Perogies, or pierogi, are a delicious combination of potato, bacon, onion and cheddar. Boiled and fried. …
For those who need a little assistance in the morning, the Rough Night Recovery Sandwich with bacon, egg, garlic mayo and chips/fries might just do the trick.
Most people, at some point in their lives, will experience a rough morning. Perhaps due to a lack of sleep (new baby anyone?), or surviving 72 hours on about 10hours sleep on a school trip. In any case, you need something to help get back on track.
The criteria for such food usually falls into one of two camps: some disgusting liquid concoction or food that is clearly not healthy. This is the later. I cannot claim in anyway shape or form that this is healthy or has any redeeming health qualities. It is, however, delicious in its naughtiness.
While I wish I could say I developed the rough night recovery sandwich while I was at uni, sadly it was not until I was in my mid twenties that put it together. Frankly, it is a little sad how I came up with this. Normally after a night out, I would have a bit of a fry up the next day. Being lazy, this would consist. Cooking bacon in a frying pan, only draining a bit of the fat and then frying an egg in the same pan. That and a bit of toast was brilliant.
However, around 2010, when making such a dish, I realised that the night before we had clearly stopped on the way home for some chips/fries. Then the plan came to fruition. Some bacon, same fried egg, reheated chips/fries, two thick slices or bread and a bit of garlic mayo.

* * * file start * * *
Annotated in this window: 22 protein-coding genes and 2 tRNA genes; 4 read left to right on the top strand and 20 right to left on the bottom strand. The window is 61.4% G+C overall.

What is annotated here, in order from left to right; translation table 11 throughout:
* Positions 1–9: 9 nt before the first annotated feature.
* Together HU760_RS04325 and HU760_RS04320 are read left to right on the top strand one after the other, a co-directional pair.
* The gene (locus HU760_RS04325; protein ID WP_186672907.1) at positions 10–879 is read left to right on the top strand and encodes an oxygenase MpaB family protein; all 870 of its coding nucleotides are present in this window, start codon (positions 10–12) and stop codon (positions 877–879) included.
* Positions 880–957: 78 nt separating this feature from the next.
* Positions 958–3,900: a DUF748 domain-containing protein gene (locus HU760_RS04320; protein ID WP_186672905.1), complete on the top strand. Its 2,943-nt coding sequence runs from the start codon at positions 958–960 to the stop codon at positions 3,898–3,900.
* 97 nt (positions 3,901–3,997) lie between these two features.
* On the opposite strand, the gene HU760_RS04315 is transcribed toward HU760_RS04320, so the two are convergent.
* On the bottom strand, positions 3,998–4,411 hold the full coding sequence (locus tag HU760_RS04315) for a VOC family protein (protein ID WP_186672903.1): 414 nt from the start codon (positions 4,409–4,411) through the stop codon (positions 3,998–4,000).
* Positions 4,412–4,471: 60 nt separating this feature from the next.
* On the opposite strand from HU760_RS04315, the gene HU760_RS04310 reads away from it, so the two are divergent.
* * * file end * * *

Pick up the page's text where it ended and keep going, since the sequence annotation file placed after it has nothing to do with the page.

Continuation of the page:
A little note about French fries/chips. Ideally have some that you can reheat (or make your own from scratch), but baring that in our house we also go for McCain’s frozen chips/fries. There is a good reason for this (and no, I’m not getting money to say this). First, they are reliably delicious. Second, McCain’s is based in Atlantic Canada, so I get to feel a bit patriotic.
If watching your waistline, I promise you this will not help. If you are struggling on a Sunday morning, it just might do especially with a good cup of coffee.
Coffee. Strong Coffee. Maybe a bit of OJ on the side.
Recovery is to optimum word, no fast beats or upbeat tones. Smooth jazz please. Jon Batiste’s Creative is my go-to morning jazz track.
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Rough Night Recovery Sandwich
- 4 strips of streaky bacon
- 1 large egg
- Two thick slices of bread
- Garlic mayo
- Oven chips or leftover french fries. - Bring on the McCains.
- Green onion chopped into thin rings.
- Turn on your oven to about 200c. Spread the chips out onto a baking sheet, and reheat. Or, if using oven chips, cook to the package's instructions.
- Heat a frying pan, and cook the bacon to your desired crispness, leave most of the grease in the pan. I told you this wasn’t healthy.